“We happened to be motoring from Derby on Sunday morning, and as we came to the top of the hill, we had to thread our way through quite a large crowd. I looked up, and whom should I see but our friend George, holding forth about the state endowment of mothers. I made Leslie stop while we listened. The market-place was quite full of people. George saw us, and became fiery. Leslie then grew excited, and although I clung to the skirts of his coat with all my strength, he jumped up and began to question. I must say it with shame and humility—he made an ass of himself. The men all round were jeering and muttering under their breath. I think Leslie is not very popular among them, he is such an advocate of machinery which will do the work of men. So they cheered our friend George when he thundered forth his replies and his demonstrations. He pointed his finger at us, and flung his hand at us, and shouted till I quailed in my seat. I cannot understand why he should become so frenzied as soon as I am within range. George had a triumph that morning, but when I saw him a few days later he seemed very uneasy, rather self-mistrustful——”
Almost a year later I heard from her again on the same subject.
“I have had such a lark. Two or three times I have been to the ‘Hollies’; to socialist meetings. Leslie does not know. They are great fun. Of course, I am in sympathy with the socialists, but I cannot narrow my eyes till I see one thing only. Life is like a large, rather beautiful man who is young and full of vigour, but hairy, barbaric, with hands hard and dirty, the dirt ingrained. I know his hands are very ugly, I know his mouth is not firmly shapen, I know his limbs are hairy and brutal: but his eyes are deep and very beautiful. That is what I tell George.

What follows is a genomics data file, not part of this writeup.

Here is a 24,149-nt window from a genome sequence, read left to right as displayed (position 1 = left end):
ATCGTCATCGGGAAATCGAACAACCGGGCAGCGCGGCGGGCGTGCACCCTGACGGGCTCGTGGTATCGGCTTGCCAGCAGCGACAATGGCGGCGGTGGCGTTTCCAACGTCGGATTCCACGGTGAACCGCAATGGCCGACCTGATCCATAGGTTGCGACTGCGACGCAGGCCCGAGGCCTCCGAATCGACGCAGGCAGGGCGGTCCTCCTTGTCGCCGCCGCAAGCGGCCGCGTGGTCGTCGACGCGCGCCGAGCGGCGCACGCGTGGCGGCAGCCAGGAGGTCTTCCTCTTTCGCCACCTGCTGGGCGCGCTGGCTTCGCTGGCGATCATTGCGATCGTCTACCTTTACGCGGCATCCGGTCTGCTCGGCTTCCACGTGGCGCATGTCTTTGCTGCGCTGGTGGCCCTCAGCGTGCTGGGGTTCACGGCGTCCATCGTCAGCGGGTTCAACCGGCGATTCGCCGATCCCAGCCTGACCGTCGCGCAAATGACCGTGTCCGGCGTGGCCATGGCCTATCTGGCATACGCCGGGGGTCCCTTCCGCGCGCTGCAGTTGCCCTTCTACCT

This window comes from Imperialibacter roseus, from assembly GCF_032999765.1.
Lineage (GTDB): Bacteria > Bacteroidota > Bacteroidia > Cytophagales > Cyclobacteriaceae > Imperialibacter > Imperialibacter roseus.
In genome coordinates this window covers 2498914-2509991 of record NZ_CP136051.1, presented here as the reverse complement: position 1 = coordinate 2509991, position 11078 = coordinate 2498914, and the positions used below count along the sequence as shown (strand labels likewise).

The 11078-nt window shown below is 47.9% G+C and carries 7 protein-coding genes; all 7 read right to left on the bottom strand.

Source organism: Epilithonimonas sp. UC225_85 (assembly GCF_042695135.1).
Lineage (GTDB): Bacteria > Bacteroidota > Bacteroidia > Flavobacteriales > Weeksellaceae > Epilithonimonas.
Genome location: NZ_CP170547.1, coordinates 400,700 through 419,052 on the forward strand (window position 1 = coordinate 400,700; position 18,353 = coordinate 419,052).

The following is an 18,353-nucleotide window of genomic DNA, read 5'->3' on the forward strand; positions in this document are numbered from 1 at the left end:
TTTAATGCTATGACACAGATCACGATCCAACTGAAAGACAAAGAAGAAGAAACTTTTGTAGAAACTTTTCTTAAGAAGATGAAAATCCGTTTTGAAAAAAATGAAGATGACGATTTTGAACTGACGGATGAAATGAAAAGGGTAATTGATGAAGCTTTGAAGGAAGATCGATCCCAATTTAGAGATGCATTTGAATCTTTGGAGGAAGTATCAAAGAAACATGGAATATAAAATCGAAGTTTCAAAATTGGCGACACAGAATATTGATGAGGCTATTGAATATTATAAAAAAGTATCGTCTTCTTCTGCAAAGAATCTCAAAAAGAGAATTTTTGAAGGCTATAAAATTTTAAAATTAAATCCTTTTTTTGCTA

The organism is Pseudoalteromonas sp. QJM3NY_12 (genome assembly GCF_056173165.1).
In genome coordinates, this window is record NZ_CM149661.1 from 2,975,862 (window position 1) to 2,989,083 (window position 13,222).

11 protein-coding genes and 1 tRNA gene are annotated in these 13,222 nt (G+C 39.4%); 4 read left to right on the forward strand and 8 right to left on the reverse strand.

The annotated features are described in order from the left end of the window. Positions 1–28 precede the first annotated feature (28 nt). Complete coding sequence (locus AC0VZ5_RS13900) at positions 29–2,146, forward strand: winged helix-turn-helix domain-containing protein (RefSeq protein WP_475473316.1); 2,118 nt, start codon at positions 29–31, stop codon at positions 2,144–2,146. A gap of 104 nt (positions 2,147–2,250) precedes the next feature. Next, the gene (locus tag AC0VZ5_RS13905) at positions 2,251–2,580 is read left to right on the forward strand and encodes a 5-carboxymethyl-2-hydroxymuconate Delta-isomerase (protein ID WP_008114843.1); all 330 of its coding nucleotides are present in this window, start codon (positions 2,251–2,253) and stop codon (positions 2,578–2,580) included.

The people are so earnest, they make me sad. But then, they are so didactic, they hold forth so much, they are so cock-sure and so narrow-eyed, they make me laugh. George laughs too. I am sure we made such fun of a straight-haired goggle of a girl who had suffered in prison for the cause of women, that I am ashamed when I see my “Woman’s League” badge. At the bottom, you know, Cyril, I don’t care for anything very much, except myself. Things seem so frivolous. I am the only real thing, I and the children——”
Gradually George fell out of the socialist movement. It wearied him. It did not feed him altogether. He began by mocking his friends of the confraternity. Then he spoke in bitter dislike of Hudson, the wordy, humorous, shallow leader of the movement in Eberwich; it was Hudson with his wriggling and his clap-trap who disgusted George with the cause. Finally the meetings at the ‘Hollies’ ceased, and my friend dropped all connection with his former associates.